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I am a high school principal in New York City. Well, kind of. But that’s not the point. The point is that after fifteen years in Education, I have known about the link between reading and writing because some of the best ELA teachers in NYC worked for me and they taught me how the two are inextricably linked. I also learned from seminars offered by fellow principals, I remember one by principal Lucinda Mendez, in particular. I have attended countless seminars on the subject of how writing and reading interact in literacy instruction because the Common Core Learning Standards focus on integrating literacy across the curriculum and I was charged with making that happen in all our classrooms by five successive superintendents. The superintendents didn’t agree about much other than their focus on integrating literacy into all subject areas. And I didn’t disagree, per se. Despite all of this experience in teaching teachers about reading and writing, I was able to have a significant breakthrough in my own reading just last month.

After my previous blog post, a family member started a conversation about meditation and the other points of that article. He helped me articulate that my educational philosophy involves a focus on student experience, rather than prescribing what teachers should do or say or even which curriculum they must follow. In other words, experience is where I focus my pedagogy and not on description, which I am arguing is the opposite of experience. I had a hard time being engaged while at “professional development” as an educator because mostly they involved describing good instruction and rarely did they offer us an experience of it as learners.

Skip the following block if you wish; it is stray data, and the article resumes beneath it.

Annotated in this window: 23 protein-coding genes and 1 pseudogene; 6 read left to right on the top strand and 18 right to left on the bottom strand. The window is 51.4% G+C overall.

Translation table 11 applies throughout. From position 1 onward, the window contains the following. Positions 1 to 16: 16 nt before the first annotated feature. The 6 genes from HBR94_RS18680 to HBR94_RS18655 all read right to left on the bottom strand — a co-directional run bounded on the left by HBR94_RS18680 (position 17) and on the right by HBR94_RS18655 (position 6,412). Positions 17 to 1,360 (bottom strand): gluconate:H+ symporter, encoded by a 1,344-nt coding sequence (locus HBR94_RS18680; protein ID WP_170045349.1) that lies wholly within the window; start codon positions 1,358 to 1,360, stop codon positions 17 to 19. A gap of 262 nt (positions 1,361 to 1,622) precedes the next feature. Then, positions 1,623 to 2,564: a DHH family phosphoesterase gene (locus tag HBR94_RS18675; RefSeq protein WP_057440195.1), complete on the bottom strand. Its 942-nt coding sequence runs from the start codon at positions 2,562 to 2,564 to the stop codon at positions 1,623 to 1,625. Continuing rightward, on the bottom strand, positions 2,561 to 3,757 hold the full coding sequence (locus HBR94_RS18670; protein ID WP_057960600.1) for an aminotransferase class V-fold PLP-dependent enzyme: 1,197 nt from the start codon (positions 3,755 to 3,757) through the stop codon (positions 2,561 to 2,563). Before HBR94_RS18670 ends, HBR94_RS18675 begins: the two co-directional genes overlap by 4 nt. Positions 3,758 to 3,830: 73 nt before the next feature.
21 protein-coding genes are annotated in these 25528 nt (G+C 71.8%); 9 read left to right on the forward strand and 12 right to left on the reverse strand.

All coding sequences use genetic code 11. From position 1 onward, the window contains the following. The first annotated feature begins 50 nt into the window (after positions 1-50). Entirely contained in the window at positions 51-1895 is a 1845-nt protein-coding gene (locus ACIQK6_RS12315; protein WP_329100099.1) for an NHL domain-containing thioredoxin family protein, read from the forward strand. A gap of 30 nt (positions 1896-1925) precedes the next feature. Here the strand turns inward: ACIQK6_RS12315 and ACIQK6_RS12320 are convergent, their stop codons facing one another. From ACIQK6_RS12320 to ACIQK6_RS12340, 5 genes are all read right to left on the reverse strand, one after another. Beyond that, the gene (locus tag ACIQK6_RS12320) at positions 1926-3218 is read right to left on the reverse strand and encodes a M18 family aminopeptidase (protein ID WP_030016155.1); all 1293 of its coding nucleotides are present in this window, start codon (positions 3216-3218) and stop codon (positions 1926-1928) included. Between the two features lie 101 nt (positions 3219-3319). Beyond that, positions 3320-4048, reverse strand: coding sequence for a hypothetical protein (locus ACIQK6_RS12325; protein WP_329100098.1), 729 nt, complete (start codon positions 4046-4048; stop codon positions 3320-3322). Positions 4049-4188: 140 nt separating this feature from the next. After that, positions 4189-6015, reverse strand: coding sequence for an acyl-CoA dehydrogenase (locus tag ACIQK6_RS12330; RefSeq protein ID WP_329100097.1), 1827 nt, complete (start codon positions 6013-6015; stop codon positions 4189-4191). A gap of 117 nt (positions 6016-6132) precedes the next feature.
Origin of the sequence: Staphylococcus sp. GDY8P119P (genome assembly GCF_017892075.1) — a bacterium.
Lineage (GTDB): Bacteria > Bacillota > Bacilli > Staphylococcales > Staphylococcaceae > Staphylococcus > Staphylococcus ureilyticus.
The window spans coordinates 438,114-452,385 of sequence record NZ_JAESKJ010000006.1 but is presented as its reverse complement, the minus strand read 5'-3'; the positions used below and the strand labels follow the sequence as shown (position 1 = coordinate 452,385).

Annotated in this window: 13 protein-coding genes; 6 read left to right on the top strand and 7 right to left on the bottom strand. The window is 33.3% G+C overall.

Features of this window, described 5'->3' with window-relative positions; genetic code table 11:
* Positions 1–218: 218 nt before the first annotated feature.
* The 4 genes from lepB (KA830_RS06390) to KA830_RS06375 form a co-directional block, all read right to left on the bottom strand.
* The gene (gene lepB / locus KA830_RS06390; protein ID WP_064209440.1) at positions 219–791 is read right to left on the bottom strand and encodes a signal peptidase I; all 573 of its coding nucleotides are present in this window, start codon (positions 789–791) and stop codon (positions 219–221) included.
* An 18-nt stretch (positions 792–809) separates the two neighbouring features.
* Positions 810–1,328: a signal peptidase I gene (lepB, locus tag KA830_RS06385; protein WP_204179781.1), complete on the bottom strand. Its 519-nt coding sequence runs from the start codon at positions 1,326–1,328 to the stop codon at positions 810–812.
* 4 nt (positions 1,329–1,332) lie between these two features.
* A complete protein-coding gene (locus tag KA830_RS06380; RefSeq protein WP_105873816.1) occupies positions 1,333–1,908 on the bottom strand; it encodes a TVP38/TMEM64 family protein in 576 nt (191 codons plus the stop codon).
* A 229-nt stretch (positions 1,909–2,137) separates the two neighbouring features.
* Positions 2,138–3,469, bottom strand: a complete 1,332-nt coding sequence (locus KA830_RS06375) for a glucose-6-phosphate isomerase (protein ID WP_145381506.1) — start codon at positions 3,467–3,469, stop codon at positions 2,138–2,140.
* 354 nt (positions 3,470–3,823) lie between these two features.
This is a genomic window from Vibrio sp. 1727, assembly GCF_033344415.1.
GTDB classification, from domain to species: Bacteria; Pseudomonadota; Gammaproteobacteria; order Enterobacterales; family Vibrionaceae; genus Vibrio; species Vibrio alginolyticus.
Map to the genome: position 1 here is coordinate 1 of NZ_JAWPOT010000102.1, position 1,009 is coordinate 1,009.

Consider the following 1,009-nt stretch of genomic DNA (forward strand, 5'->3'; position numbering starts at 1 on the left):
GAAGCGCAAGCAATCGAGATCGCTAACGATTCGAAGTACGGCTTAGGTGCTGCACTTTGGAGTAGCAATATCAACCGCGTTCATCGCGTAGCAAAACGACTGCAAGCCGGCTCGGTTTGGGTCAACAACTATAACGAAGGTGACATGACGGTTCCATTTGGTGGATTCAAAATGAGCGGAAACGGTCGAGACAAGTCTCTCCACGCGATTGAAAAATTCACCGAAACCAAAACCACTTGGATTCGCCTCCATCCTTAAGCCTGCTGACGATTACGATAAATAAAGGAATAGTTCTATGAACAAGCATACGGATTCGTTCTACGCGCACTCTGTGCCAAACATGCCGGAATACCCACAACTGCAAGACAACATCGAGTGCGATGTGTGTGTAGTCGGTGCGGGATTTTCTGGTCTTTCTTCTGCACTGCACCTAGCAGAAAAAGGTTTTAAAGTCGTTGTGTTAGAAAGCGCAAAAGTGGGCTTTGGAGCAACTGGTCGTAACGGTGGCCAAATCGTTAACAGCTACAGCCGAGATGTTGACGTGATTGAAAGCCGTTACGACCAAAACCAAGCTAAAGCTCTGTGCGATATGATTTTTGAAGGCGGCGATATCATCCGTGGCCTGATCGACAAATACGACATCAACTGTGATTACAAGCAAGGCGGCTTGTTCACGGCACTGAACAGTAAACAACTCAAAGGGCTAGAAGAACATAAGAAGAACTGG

Imagine someone who is passionate about food. Since they learned knife skills at age five they have loved spending time in the kitchen. They learn to farm their own food, kill their own meat. Everyone knows them for their amazing home cooking. And so they grow up and learn to make a living in the food industry. Fast forward twenty-some-odd years and they are working as a high paid consultant for some of the most posh urban eateries. The only catch is that to maximize their income they are designing farm-to-table menus. They review menus, discuss menus, even create some from scratch for each season. They have contact with paper, printers, glossy and matte finishes, Pantone color chips. They have no contact with the actual food that their menus depict. That was me as a principal in professional trainings. I was sick of looking at descriptions of food on menus. I wanted the experience of eating actual food. I know my fellow educators felt the same way. Describing something is simply not the same as experiencing it. The former makes no difference and the latter is at the heart of learning something new.

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